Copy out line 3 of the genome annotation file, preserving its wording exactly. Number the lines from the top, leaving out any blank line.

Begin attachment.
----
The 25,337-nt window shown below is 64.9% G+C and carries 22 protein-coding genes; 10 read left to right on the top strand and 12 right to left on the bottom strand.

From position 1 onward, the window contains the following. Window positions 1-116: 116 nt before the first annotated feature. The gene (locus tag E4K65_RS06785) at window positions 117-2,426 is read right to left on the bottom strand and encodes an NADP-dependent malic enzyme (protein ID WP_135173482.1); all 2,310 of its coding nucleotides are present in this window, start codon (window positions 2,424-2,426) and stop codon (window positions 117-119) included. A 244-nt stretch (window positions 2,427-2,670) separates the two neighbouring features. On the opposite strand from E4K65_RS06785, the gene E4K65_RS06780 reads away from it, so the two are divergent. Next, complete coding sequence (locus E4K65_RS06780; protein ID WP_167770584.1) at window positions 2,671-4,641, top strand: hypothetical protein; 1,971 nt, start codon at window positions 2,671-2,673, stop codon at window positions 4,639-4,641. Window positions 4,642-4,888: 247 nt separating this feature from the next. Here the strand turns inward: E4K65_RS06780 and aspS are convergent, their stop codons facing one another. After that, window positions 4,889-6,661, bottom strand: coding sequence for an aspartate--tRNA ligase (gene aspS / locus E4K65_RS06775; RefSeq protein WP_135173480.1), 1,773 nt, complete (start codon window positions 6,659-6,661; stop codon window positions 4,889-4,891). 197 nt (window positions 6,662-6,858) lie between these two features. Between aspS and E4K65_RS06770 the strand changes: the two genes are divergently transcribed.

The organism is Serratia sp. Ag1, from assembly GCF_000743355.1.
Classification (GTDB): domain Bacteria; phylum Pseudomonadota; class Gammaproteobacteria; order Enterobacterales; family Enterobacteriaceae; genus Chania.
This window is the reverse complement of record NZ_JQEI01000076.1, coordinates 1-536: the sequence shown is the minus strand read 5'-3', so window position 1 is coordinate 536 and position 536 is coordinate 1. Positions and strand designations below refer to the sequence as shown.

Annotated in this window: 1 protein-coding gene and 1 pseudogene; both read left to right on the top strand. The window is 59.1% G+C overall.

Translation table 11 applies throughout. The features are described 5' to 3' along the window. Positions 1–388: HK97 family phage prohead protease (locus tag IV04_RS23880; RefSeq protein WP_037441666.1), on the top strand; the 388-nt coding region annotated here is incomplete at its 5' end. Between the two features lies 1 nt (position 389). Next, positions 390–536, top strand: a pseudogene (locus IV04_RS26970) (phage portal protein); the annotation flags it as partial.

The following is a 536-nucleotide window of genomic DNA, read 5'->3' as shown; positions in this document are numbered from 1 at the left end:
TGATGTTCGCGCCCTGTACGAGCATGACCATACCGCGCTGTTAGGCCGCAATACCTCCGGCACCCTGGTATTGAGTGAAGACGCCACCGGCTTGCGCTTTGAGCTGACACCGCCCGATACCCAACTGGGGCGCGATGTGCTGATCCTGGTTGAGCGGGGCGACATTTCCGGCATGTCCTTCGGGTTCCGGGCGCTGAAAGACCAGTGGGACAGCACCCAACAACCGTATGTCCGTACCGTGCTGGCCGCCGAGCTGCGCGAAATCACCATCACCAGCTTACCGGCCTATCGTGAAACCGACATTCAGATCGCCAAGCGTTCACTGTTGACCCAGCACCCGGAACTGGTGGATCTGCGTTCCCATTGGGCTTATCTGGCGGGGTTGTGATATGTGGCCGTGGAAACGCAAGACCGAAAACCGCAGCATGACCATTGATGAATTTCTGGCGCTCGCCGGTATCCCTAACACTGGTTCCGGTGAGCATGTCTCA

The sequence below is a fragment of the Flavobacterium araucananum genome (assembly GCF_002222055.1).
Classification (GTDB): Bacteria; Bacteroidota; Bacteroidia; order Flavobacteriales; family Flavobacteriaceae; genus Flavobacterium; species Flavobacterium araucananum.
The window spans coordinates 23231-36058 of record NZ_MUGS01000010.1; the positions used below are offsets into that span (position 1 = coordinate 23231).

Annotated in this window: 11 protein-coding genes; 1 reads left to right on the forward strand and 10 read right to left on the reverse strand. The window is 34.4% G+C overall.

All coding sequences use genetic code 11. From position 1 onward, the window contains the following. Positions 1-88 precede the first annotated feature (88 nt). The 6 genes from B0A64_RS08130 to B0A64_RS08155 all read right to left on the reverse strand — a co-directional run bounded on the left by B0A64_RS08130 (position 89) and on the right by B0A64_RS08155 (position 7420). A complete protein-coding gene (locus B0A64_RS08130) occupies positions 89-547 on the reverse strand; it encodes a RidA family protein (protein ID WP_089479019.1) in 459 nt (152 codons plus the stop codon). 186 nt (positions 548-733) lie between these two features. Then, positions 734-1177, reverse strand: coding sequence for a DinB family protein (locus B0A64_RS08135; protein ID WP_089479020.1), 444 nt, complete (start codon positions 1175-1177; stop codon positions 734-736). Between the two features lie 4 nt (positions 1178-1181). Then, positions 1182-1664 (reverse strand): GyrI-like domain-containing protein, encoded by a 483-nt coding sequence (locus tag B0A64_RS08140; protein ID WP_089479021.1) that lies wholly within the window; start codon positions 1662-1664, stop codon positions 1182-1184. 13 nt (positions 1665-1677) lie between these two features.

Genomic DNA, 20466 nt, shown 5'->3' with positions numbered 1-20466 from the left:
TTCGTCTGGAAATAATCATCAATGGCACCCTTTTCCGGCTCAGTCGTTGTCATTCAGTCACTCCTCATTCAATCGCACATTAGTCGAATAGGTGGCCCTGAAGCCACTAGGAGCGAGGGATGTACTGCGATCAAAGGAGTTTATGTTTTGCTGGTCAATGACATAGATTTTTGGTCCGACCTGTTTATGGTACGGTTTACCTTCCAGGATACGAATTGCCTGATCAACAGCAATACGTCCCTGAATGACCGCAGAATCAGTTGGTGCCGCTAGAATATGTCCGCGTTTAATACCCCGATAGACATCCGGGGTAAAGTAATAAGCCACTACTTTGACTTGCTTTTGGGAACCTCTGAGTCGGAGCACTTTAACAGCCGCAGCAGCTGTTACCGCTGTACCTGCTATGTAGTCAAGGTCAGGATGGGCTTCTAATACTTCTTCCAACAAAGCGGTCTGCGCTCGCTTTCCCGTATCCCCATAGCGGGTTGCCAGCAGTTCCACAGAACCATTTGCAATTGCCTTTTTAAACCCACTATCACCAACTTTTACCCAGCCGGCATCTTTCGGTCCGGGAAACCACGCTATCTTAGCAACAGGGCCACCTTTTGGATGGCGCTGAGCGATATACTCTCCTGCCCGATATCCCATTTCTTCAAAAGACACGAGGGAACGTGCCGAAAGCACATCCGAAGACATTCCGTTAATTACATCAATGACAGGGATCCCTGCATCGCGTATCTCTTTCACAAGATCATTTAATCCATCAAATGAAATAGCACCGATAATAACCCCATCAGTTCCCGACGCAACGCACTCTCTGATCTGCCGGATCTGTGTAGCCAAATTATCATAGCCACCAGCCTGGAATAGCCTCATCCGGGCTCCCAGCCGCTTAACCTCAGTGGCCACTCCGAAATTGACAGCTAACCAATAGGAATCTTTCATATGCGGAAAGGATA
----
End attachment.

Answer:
The organism is Serratia sp. Ag1, from assembly GCF_000743355.1.